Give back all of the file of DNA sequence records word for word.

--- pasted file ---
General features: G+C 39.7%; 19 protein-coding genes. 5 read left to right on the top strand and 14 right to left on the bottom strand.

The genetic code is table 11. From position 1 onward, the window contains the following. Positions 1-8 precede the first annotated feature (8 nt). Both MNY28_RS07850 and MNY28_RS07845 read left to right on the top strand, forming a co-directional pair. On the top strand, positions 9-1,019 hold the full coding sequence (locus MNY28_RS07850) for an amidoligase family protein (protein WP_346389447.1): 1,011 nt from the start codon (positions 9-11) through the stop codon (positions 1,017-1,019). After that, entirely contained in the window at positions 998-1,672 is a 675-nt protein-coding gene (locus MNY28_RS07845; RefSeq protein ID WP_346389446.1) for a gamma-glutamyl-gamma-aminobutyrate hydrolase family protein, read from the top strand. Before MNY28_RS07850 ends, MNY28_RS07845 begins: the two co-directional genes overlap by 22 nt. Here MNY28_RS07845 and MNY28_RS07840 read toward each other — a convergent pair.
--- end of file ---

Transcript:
General features: G+C 39.7%; 19 protein-coding genes. 5 read left to right on the top strand and 14 right to left on the bottom strand.

The genetic code is table 11. From position 1 onward, the window contains the following. Positions 1-8 precede the first annotated feature (8 nt). Both MNY28_RS07850 and MNY28_RS07845 read left to right on the top strand, forming a co-directional pair. On the top strand, positions 9-1,019 hold the full coding sequence (locus MNY28_RS07850) for an amidoligase family protein (protein WP_346389447.1): 1,011 nt from the start codon (positions 9-11) through the stop codon (positions 1,017-1,019). After that, entirely contained in the window at positions 998-1,672 is a 675-nt protein-coding gene (locus MNY28_RS07845; RefSeq protein ID WP_346389446.1) for a gamma-glutamyl-gamma-aminobutyrate hydrolase family protein, read from the top strand. Before MNY28_RS07850 ends, MNY28_RS07845 begins: the two co-directional genes overlap by 22 nt. Here MNY28_RS07845 and MNY28_RS07840 read toward each other — a convergent pair.